Sudan accuses southern separatists of supplying arms to Darfur rebels
KHARTOUM, April 28 (AFP) -- The governor of Sudan's Northern Darfur state accused the Sudan People's Liberation Army (SPLA) of supplying rebels in his region with arms.
General Ibrahim Suleiman told reporters there was a "direct relationship" between the SPLA and the "outlaws", referring to the Sudan Liberation Army (SLA) that operates in the Darfur region, the official SUNA news agency said.
Suleiman was speaking in al-Fasher, the capital of Northern Darfur State, which the SLA on Friday said it had taken, but Khartoum rejected the claim, saying its troops had beaten back the rebels.
"The rebel movement (SPLA) has chosen the al-Fasher rebel group to carry out this mission of engaging the government army," Suleiman said.
"There are, moreover, big and small planes that ferry arms to the outlaws in Darfur," he added, saying that members of the SPLA had taken part in the offensive on al-Fasher.
Khartoum has refused to acknowledge any political motivation for unrest in the Darfur states, blaming it instead on armed criminal gangs and outlaws, whom it says are aided by tribes from neighboring Chad.
In line with this, Suleiman identified the head of the "outlaw" group as Abdullah al-Baker, who he said was a Chadian opposition member.
In comments published in the Akhbar al-Yom newspaper Monday Suleiman made similar charges about the SPLA and its leader John Garang.
"We firmly believe John Garang's movement coordinates and communicates with this (Darfur) group, particularly since the (SPLA) has been blocked from doing anything in the south by concluding a ceasefire with the government."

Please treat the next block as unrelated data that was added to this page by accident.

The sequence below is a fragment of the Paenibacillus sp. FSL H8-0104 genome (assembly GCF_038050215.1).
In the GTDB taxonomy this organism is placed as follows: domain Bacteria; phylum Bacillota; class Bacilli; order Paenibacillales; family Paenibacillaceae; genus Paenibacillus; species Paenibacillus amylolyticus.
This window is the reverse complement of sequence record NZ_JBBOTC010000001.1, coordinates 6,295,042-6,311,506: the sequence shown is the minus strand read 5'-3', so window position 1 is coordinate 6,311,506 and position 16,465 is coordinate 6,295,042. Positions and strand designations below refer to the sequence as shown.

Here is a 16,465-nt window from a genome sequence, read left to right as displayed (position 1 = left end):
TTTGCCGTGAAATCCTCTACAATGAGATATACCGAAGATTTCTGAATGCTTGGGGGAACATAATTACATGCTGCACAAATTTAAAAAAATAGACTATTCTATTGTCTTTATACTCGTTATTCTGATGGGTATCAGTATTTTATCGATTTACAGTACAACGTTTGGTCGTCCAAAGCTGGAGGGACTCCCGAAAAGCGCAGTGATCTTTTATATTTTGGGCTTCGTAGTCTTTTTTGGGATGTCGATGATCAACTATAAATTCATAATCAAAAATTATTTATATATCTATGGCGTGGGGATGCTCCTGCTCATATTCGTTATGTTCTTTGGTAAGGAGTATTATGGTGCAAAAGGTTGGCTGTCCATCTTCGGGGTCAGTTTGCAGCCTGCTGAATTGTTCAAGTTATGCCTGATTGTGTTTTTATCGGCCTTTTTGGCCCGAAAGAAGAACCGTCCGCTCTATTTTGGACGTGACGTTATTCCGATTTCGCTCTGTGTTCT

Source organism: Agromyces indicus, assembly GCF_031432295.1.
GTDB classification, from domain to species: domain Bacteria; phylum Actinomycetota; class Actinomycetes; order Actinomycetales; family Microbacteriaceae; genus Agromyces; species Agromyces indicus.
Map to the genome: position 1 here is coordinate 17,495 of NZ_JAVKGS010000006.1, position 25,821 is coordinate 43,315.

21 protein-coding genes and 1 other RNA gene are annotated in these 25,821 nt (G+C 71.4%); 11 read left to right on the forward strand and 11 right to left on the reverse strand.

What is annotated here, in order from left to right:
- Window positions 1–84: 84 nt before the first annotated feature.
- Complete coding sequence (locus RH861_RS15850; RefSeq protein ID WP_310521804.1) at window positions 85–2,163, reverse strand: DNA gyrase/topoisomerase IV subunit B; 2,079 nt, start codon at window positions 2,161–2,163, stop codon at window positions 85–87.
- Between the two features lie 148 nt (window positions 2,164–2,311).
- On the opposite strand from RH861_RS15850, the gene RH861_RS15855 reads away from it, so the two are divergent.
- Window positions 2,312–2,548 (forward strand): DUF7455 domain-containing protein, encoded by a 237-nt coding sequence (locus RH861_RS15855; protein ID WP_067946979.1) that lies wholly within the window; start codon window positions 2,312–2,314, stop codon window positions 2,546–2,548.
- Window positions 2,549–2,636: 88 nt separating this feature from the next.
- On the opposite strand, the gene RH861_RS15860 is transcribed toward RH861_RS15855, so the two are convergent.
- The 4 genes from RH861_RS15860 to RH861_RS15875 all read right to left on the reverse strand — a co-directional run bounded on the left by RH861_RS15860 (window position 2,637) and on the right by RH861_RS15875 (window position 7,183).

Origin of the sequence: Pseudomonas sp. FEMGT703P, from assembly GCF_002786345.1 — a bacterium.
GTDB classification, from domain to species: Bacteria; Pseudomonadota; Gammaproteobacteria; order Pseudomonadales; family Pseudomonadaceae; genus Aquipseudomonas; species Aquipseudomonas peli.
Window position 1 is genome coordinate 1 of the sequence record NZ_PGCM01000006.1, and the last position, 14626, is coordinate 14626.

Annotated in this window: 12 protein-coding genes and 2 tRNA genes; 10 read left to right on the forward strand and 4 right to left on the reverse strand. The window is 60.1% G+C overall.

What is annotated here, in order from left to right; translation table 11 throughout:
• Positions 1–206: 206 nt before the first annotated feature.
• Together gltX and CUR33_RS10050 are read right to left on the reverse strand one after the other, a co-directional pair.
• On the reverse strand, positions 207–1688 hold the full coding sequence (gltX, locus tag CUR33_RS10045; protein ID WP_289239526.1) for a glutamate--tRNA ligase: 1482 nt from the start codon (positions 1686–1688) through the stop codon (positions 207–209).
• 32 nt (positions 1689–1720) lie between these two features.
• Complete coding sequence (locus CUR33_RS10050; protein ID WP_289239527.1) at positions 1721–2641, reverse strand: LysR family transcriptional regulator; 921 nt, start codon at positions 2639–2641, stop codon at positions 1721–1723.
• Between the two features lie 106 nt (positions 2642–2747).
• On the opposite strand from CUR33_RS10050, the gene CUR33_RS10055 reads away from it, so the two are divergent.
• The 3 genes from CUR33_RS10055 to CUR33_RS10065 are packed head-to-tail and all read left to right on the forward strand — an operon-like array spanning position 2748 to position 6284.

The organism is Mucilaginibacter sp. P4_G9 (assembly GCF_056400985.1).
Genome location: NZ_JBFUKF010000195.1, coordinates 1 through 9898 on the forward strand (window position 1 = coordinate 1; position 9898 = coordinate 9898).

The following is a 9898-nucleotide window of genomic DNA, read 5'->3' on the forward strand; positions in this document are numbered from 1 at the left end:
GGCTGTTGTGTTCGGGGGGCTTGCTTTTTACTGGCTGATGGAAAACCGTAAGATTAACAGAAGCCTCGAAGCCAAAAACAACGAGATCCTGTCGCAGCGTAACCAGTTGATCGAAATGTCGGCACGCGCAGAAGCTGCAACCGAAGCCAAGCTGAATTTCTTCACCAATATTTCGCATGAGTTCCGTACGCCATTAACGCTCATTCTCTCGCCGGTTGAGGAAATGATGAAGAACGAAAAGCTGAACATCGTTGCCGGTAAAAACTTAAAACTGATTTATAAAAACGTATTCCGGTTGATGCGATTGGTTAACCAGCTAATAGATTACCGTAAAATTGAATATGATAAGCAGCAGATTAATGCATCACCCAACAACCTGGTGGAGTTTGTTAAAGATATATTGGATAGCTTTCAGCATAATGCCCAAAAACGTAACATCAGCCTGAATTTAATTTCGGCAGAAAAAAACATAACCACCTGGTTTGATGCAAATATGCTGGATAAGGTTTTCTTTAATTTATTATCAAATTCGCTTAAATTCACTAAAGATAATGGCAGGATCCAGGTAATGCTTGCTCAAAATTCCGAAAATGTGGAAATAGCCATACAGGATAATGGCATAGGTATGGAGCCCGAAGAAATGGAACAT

The SLA is not included in the framework of peace talks aimed at ending Khartoum's 20-year-old civil war with the SPLA.
For its part, the human rights group Amnesty International expressed serious concern Monday about the deteriorating situation in the Darfur region.
"Thousands of villagers have reportedly fled their villages since April 11 after attacks by government forces and government-organized Arab militias fighting against the SLA in the area of Kutum, Northern Darfur."
The London-based group called for "Darfur to be included in the human rights monitoring mechanism set up under the Sudan peace process", and for am independent commission of inquiry to be sent to Darfur.The SLA has never acknowledged any link with the SPLA, but called in mid-March for an "understanding" with other opposition forces in Sudan.